The List, a novel about the lives of CofC students, looks like a trashy romance novel. The book’s cover features two super hot teens in a tight embrace, the Ravenel bridge lit up in the background. The moment we saw it, we knew we had to read it.
“I lived in Charleston for four years, and I loved it,” says The List‘s author, Kate L. Mary. She’d always wanted to visit the city, especially after reading a lot of historical romance books set in Charleston. Mary and her family, including four kids ages five to 11, move around often since her husband is in the Air Force.
But don’t get it twisted: The List is far from a historical romance novel. The College Lodge and Joe Pasta (of all places, Joe Pasta) get name dropped before we’re even a quarter of the way through the story. But The List is a fun, well-written young adult novel. Well, new adult novel, if we’re being technical. According to Mary, “New adult is a new category about college-aged protagonists. It’s the age when you’re trying to figure out where you belong in life.”
The List follows Annie Roth, a freshman from California, who arrives in Charleston knowing no one. She quickly befriends her roommate, wild and promiscuous Cami. Ryan, Cami’s cousin is introduced soon after, along with his best friend Chris. Ryan and Chris are both super hot, obviously.
Annie is as innocent as a 19-year-old can be — she’s never kissed a boy, never had more than a sip of alcohol, and she sure as hell hasn’t gotten her ears pierced. Her mom died when she was a baby and her father and four older brothers are extremely protective of her. Which kind of calls into question the fact that she was allowed to move across the country for school … but why ruin a good story?
Cami takes Annie on as a project and the two create a list — The List — with 20 items Annie needs to cross off before she turns 20. These include everything from getting highlights in her hair to getting her belly button pierced to having sex. Remember the aforementioned best friends, Chris and Ryan? Cue the love triangle y’all, because you’re in for a treat.
One has to wonder how Mary can tap into the college culture of a school she never actually attended. Sure, she walked around downtown Charleston, but how does she know where underage CofC kids like to party? At the end of the day, though, college kids are college kids, and Mary depicts them pretty damn realistically. “I read a lot of books in this genre,” says Mary, adding, “And I emailed with a college girl for more research.”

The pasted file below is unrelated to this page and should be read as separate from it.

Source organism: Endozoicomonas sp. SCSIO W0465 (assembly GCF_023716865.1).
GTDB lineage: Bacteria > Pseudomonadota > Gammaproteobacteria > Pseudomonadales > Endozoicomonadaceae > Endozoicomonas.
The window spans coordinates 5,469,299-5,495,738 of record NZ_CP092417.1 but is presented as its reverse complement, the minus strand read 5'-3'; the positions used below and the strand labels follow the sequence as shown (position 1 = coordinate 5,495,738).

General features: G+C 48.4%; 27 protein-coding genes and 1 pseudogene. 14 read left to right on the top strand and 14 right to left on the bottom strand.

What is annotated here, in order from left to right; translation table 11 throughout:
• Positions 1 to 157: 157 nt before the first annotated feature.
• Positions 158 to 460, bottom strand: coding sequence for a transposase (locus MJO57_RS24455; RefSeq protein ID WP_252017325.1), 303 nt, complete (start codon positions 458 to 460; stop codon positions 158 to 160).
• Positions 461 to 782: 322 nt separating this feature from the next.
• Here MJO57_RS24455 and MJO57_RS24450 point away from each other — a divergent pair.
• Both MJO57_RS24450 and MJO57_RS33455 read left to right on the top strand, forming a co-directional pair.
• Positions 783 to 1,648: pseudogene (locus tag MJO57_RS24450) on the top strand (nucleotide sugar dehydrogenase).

Mary, who currently resides in Oklahoma, technically lived in Summerville during her time in the Lowcountry, but she writes about downtown Charleston in such a breezy way, you wouldn’t know that she’d never resided here. At 226 pages, the book is a quick read — we conquered it in about four hours from our phone’s screen. It’s prime beach reading, which is kind of what the cover suggests.
“I originally just wanted the Ravenel Bridge on the cover,” says Mary. “But my publisher said that it needed people, and there are some concessions you have to make.” While the cover image suggests some steamy teen romps through Charleston, the book offers a little more depth than that — albeit right alongside some graphic teenaged sex.
The book’s two main protagonists have troubled pasts, you know the kind that make them sympathetic, while also making them sexually attractive to other troubled teens. Annie’s mom died in a mysterious way and Ryan, one of her love interests, also lost his mom in some terrible event. Neither one will talk about it, until eventually they do. And you can guess what happens after that. Sure, it’s cheesy, but it’s kind of sweet, too. The emotional distress factor also lends some credibility to the characters, making their young relationship plausible in the eyes of more mature audiences.